Ed's mind falls back in time, but the face in front of him remains the same. He can see Hans standing over him laughing, but this time he wears the camouflaged white cap of a Nazi ski trooper! Ed reacts just in time as the German trooper is aiming his rifle right to his head. He swings his ski pole up and hits the man. Then, getting back up onto his skis, he schusses as fast as he can down the mountain away from the enemy. The Nazi follows, firing relentlessly at the escaping man. Ed knows that if he goes down, then all his buddies will fall into the trap the Nazis have laid on the mountain. Ed looks down to see his pursuer skiing into the pines and away from him. Confused, Ed wonders why the man would take the long way down. Then, the ground begins to explode around him. Mines! Ed figures that his only chance is speed, and goes full force ahead keeping his snow slats just ahead of the detonations as he flies over them. He doesn't make it, and one explosion clips him and sends him tumbling down the side of the mountain out of control. Finally, he grabs hold of a rock ledge and sinks his nails into the rock to stop his descent. Hanging on for dear life, he watches as a grenade is thrown towards his position. Fortunately for him, grenade blasts in high altitude tend to sometimes work in reverse, and the blast flips him around and back up onto the ledge. The Nazi is taken by surprise as Ed cannonballs into him. The two scuffle, fighting hand to hand in the cold and damp snow. It the fight, Ed's head is yanked back and slams into the rock. As he begins to black out, his last sight is of a figure falling over and sprawling over the edge of the cliff. A figure wearing a swastikas.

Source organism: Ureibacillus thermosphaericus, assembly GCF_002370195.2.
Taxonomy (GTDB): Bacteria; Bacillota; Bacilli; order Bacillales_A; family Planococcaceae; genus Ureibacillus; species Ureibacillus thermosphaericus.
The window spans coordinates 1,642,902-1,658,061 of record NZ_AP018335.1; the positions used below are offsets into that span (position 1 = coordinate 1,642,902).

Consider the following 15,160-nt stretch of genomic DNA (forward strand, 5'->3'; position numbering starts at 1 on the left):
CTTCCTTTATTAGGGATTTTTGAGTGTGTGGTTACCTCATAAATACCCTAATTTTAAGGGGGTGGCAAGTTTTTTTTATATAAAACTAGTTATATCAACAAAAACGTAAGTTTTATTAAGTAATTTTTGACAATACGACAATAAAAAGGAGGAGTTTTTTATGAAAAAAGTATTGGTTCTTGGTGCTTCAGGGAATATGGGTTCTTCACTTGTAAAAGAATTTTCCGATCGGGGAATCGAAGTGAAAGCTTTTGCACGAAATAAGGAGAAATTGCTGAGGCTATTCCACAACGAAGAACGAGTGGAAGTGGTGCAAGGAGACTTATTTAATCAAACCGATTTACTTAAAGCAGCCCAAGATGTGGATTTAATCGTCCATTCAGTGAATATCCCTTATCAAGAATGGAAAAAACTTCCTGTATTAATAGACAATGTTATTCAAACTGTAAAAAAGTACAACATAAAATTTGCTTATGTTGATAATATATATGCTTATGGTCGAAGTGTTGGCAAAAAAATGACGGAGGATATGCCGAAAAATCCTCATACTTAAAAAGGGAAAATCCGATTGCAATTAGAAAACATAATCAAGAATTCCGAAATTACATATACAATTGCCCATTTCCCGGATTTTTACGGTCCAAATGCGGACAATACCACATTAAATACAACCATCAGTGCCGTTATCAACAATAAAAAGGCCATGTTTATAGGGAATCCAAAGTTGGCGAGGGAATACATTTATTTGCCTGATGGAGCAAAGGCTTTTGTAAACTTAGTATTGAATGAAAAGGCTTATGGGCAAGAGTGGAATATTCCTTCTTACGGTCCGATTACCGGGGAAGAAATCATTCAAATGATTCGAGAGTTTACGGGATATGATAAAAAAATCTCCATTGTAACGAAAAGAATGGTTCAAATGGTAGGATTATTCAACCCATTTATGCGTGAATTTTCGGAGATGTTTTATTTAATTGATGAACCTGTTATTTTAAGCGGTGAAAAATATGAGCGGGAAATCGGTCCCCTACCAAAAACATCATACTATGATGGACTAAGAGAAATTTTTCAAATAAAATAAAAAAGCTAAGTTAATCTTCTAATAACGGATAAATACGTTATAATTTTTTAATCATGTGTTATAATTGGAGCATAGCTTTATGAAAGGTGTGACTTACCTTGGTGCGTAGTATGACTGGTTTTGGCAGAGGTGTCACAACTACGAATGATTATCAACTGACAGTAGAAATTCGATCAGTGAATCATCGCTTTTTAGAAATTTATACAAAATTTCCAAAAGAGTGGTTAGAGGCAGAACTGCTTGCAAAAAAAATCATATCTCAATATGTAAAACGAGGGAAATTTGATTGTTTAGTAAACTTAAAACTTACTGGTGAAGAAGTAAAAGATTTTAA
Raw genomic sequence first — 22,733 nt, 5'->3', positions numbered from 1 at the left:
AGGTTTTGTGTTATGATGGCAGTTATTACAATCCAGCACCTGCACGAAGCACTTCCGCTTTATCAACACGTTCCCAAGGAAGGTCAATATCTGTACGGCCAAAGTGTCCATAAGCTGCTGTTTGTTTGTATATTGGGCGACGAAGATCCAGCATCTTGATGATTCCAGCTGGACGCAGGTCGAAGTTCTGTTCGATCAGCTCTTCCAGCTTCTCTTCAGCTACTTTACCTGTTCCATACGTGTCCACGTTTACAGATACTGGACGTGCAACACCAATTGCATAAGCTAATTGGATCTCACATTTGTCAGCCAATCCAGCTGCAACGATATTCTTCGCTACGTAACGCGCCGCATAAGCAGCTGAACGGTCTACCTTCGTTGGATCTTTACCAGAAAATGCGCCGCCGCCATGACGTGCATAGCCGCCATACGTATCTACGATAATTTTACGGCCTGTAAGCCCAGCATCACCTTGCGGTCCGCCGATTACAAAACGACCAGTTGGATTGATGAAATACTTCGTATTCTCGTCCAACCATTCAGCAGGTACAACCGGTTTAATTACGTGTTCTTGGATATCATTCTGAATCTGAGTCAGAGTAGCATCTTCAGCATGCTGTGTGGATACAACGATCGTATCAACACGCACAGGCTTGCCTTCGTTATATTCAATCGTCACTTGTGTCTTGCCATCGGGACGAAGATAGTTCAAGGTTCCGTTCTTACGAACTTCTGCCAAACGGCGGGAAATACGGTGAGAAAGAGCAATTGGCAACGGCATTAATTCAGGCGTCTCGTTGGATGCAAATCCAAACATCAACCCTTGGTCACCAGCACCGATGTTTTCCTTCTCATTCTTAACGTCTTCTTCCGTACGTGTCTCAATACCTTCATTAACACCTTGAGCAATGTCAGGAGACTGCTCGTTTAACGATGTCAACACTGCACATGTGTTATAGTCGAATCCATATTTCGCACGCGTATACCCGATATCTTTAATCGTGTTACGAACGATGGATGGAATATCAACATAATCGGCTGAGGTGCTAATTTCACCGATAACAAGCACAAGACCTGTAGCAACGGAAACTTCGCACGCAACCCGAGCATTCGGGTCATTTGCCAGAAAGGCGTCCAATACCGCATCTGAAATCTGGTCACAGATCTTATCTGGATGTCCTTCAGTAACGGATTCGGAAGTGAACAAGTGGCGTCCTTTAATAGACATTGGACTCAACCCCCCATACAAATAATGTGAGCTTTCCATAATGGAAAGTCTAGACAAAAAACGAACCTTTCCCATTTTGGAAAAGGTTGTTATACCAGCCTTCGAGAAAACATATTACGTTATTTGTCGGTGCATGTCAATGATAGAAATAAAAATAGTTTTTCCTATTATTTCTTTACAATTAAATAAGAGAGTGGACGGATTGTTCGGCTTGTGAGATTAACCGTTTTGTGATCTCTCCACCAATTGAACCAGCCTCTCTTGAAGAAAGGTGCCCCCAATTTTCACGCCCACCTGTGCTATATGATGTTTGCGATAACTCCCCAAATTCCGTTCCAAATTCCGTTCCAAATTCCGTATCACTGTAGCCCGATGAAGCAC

Ed succumbs to the blackness, and his mind begins to spring forward in time back to the present day. He comes to, and remembers the gun shot and the wound on his head that made him go down. Lying near him in the snow is a German Luger. Still somewhat groggy, Ed peers over the ledge. Down below lies the body of Hans the guide, just like the Nazi those years ago. Ed has now regained his memory, and can remember the events from the war. He is still somewhat confused as to why the guide attacked him, but the answer comes from the Alpine police who are now arriving on the scene. The guide's real name was Krieg Mann, a Nazi war criminal that the authorities have been long seeking. One of the police officers recognizes Ed, and tells him that when the officer was with the Resistance they had found Ed lying half-alive at the bottom of the mountain. He had been mumbling of a Nazi trap in his delirium, and the Resistance had warned his comrades of the trap. With his past returned and questions answered, Ed Bates skis back down content that the mountain had waited patiently to reveal all its secrets to him.